As asserted here, laches rested on the local Florida statute fixing a one-year statute of limitations for the commencement of "Suits for the recovery of wages, overtime, or damages and penalties accruing under laws respecting the payment of wages and overtime. * * *" Fla.Stat.Ann. § 95.11(7) (b). We have applied this as the initial, analogous test for laches for recovery of seaman's wages in McMahon v. Pan American World Airways, Inc., 5 Cir., 1962, 297 F.2d 268, 1962 A.M.C. 655.4
We have dealt so often and so recently with the problem of laches in admiralty cases that little good would come of any effort to reconstruct these decisions.5 It suffices to say that a comparison of the holdings merely emphasizes the decisive importance of the facts of each particular case, either as presented on pleadings or in the more preferred route through some preliminary factual inquiry. Seemingly contradictory results are not so at all.6 Perhaps the best examples of that are the two Malula opinions. Lying side by side in the Report, argued the same date, involving the same vessel, injury to two longshoremen in Puerto Rico, the cases end in divergent results. And this present case provides fresh evidence of this principle since as to Count Four we affirm but reverse as to Count Five.
As to Count Four, we agree with the District Court that Libelant failed to make a minimum showing. Of course this ruling does not foreclose Libelant's development of these facts insofar as they are pertinent to the claim asserted in Count Five. But as a claim for damages based upon 46 U.S.C.A. §§ 597, 600 and 601, assuming them to be applicable, there was no justification for a delay of as much as eight years. And, most certainly, Respondent was exposed to substantial prejudice. The records identified by Mrs. Moore revealed without a doubt that advances against wages not yet earned had been made over a period of years. These ran from time to time as high as approximately $1500. This appears to be a flagrant violation of § 599 and perhaps § 597. But these payroll records do not reflect where the vessel was, or what the voyages were, either at the time of the advance, the earning of the wages, or when eventually credited (without payment in cash) against earned wages. And yet these facts might be crucial under 46 U.S.C.A. § 544 which exempts tugboats engaged in harbor operations or the like. See Gardner v. The L. N. Danzler, E.D.Va., 1959, 177 F.Supp. 736, 1959 A.M.C. 2432, affirmed, 4 Cir., 1960, 281 F.2d 719, 1960 A.M.C. 1915; Cotter v. The Lucinda Clark, E.D.Mo., 1950, 94 F.Supp. 264, 1950 A.M.C. 1838.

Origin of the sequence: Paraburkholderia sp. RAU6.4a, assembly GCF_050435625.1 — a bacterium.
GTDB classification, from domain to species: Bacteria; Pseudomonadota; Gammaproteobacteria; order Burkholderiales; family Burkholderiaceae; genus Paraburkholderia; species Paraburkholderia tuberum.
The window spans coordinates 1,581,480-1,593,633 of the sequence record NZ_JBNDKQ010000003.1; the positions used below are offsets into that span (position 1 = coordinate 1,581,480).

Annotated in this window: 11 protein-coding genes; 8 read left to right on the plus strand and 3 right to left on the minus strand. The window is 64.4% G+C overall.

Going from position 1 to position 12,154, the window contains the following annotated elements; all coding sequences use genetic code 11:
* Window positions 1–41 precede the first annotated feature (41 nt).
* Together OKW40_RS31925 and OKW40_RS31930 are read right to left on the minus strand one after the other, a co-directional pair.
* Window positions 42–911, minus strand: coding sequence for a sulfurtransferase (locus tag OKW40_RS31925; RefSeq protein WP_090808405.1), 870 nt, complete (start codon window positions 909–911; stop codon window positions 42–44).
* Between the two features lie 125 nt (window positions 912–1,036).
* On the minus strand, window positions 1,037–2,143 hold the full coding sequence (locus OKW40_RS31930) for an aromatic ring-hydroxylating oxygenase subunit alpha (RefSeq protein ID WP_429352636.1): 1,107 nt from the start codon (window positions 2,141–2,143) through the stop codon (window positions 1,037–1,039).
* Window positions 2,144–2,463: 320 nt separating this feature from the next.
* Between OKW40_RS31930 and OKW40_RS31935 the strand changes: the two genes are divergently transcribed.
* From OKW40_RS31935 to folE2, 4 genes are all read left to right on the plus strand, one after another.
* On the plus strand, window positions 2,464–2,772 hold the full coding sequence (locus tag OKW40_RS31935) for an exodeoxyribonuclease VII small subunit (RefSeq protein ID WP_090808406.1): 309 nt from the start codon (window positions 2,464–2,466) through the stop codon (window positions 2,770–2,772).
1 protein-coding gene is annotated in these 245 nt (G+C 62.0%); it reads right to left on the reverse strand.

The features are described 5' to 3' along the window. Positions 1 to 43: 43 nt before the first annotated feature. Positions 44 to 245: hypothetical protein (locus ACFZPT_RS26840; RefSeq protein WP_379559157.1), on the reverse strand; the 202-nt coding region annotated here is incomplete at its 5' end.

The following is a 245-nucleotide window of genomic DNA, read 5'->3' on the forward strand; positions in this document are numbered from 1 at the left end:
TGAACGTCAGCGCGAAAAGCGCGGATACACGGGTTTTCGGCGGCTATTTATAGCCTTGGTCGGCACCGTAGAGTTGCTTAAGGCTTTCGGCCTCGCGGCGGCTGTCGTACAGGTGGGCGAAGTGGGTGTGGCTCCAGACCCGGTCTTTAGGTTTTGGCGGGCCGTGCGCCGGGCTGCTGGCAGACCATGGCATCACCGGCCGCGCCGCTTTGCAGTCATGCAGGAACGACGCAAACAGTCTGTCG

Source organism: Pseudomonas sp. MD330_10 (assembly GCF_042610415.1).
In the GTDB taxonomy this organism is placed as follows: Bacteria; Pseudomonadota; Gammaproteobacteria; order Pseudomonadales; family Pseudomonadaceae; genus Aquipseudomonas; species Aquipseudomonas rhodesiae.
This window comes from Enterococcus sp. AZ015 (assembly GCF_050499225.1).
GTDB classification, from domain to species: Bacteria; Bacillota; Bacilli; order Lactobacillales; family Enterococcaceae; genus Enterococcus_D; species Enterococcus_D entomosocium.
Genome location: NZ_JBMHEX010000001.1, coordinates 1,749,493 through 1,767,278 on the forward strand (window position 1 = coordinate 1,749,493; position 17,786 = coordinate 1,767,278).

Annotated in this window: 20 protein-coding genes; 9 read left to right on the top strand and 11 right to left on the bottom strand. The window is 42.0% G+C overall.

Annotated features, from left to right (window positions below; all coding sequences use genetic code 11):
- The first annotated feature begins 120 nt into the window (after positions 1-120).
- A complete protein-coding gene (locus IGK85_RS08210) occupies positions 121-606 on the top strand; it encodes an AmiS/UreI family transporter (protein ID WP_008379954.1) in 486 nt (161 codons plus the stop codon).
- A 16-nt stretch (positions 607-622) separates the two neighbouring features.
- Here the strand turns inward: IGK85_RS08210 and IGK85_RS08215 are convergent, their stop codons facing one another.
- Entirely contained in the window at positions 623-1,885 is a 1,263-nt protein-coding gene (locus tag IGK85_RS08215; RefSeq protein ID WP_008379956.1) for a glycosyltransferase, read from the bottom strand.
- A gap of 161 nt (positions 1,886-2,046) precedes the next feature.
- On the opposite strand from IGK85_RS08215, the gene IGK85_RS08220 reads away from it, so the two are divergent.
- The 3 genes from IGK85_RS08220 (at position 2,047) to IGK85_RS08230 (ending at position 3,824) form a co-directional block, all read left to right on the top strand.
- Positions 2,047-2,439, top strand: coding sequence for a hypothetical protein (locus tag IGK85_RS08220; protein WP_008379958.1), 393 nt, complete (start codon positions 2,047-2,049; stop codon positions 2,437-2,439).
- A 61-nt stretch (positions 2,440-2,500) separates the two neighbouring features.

But we think Count Five stands quite differently. This calls for no search in antiquity, no evidentiary minutiae concerning the type of voyage, the ports, places or cargo carried. Rather, it has to do with an identifiable event — the very same event involved in the main case. The only difference is that the question now concerns the payment or nonpayment of earned wages at the time of McConville's discharge from the vessel on December 24, 1959, following the injuries received in the fracas with the cook. The payroll records fortified by Mrs. Moore's testimony demonstrate that the facts are well known if not uncontradicted.7 Quite apart from the running balance totaling $588.84 for previous, (and perhaps illegal) advances8 these records show that as of the time of his discharge from the vessel, McConville had earned wages coming to him of $147.07 and $68.59. The record also shows that neither of these sums was paid and that each was credited against prior advances.
The facts about advances, payments, credits are therefore positively known. Certainly at this stage and in the light of the attemped set-off of $588.84 urged by the shipowner but subsequently abandoned, Respondent can suffer no prejudice from intervening delay. Left open, of course, are the questions — perhaps both legal and factual — as to whether this particular voyage on which these wages had been earned brought it within 46 U.S.C.A. § 596 as a "vessel making coasting voyages," or within the penalty provisions of § 596, or whether it was exempt as a vessel "engaged in the coastwide trade" within the meaning of 46 U.S.C.A. § 544.9
Likewise, there will be the legal-factual question whether this non-payment of wages reflected by the record constitutes, in the words of the Statute the case of a "master or owner who refuses or neglects to make payment [on discharge] * * * without sufficient cause." This is required to entitle Libelant "to two days' pay for each and every day during which payment is delayed * * *," 46 U.S.C.A. § 596.10 But these facts are either well known or within the knowledge and control of Respondent. Of course to reject the plea of laches does subject the shipowner to a claim of serious proportions which it would not otherwise have to face. But that is not the test. "Laches is much more than time. It is time plus prejudicial harm, and the harm is not merely that one loses what he otherwise would have kept, but that delay has subjected him to a disadvantage in asserting and establishing his claimed right or defense." Point Landing, Inc. v. Alabama Dry Dock & Shipbuilding Co., 5 Cir., 1958, 261 F.2d 861, 865, 1959 A.M.C. 148.